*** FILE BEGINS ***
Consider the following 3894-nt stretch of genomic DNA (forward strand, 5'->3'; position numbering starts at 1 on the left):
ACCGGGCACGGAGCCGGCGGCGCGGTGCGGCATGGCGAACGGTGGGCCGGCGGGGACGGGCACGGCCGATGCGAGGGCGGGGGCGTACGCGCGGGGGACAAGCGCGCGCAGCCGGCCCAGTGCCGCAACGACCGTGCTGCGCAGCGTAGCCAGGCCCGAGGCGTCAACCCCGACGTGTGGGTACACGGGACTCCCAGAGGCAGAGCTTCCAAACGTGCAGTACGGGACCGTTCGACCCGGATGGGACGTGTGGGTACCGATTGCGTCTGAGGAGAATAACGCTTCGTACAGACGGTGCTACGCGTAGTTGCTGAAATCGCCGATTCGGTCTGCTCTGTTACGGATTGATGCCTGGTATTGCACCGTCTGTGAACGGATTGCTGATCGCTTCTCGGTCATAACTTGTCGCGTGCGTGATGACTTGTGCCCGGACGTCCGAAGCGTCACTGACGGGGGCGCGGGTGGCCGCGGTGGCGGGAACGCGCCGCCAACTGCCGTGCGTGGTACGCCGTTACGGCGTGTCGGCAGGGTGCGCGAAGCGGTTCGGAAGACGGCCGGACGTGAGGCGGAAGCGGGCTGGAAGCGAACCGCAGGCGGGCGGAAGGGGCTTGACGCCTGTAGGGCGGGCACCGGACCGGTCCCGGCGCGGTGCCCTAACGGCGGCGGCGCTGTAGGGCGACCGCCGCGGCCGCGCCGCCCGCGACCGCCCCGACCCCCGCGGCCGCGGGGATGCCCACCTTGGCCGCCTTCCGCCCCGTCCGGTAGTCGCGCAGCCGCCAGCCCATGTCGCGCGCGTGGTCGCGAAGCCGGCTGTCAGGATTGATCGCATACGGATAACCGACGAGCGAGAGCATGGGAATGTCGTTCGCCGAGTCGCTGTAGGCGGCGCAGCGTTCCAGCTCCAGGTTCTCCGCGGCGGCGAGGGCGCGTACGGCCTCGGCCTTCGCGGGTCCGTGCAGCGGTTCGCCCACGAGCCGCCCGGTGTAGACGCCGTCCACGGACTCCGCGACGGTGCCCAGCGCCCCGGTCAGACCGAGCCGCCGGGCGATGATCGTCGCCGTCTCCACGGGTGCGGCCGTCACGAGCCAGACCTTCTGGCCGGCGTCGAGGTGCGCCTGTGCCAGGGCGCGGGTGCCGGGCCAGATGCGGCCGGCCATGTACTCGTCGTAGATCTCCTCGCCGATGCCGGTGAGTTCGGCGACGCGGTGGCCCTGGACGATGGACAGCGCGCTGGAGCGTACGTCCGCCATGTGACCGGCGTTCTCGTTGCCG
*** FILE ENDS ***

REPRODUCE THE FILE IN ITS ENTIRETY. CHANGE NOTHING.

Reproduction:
Consider the following 3894-nt stretch of genomic DNA (forward strand, 5'->3'; position numbering starts at 1 on the left):
ACCGGGCACGGAGCCGGCGGCGCGGTGCGGCATGGCGAACGGTGGGCCGGCGGGGACGGGCACGGCCGATGCGAGGGCGGGGGCGTACGCGCGGGGGACAAGCGCGCGCAGCCGGCCCAGTGCCGCAACGACCGTGCTGCGCAGCGTAGCCAGGCCCGAGGCGTCAACCCCGACGTGTGGGTACACGGGACTCCCAGAGGCAGAGCTTCCAAACGTGCAGTACGGGACCGTTCGACCCGGATGGGACGTGTGGGTACCGATTGCGTCTGAGGAGAATAACGCTTCGTACAGACGGTGCTACGCGTAGTTGCTGAAATCGCCGATTCGGTCTGCTCTGTTACGGATTGATGCCTGGTATTGCACCGTCTGTGAACGGATTGCTGATCGCTTCTCGGTCATAACTTGTCGCGTGCGTGATGACTTGTGCCCGGACGTCCGAAGCGTCACTGACGGGGGCGCGGGTGGCCGCGGTGGCGGGAACGCGCCGCCAACTGCCGTGCGTGGTACGCCGTTACGGCGTGTCGGCAGGGTGCGCGAAGCGGTTCGGAAGACGGCCGGACGTGAGGCGGAAGCGGGCTGGAAGCGAACCGCAGGCGGGCGGAAGGGGCTTGACGCCTGTAGGGCGGGCACCGGACCGGTCCCGGCGCGGTGCCCTAACGGCGGCGGCGCTGTAGGGCGACCGCCGCGGCCGCGCCGCCCGCGACCGCCCCGACCCCCGCGGCCGCGGGGATGCCCACCTTGGCCGCCTTCCGCCCCGTCCGGTAGTCGCGCAGCCGCCAGCCCATGTCGCGCGCGTGGTCGCGAAGCCGGCTGTCAGGATTGATCGCATACGGATAACCGACGAGCGAGAGCATGGGAATGTCGTTCGCCGAGTCGCTGTAGGCGGCGCAGCGTTCCAGCTCCAGGTTCTCCGCGGCGGCGAGGGCGCGTACGGCCTCGGCCTTCGCGGGTCCGTGCAGCGGTTCGCCCACGAGCCGCCCGGTGTAGACGCCGTCCACGGACTCCGCGACGGTGCCCAGCGCCCCGGTCAGACCGAGCCGCCGGGCGATGATCGTCGCCGTCTCCACGGGTGCGGCCGTCACGAGCCAGACCTTCTGGCCGGCGTCGAGGTGCGCCTGTGCCAGGGCGCGGGTGCCGGGCCAGATGCGGCCGGCCATGTACTCGTCGTAGATCTCCTCGCCGATGCCGGTGAGTTCGGCGACGCGGTGGCCCTGGACGATGGACAGCGCGCTGGAGCGTACGTCCGCCATGTGACCGGCGTTCTCGTTGCCG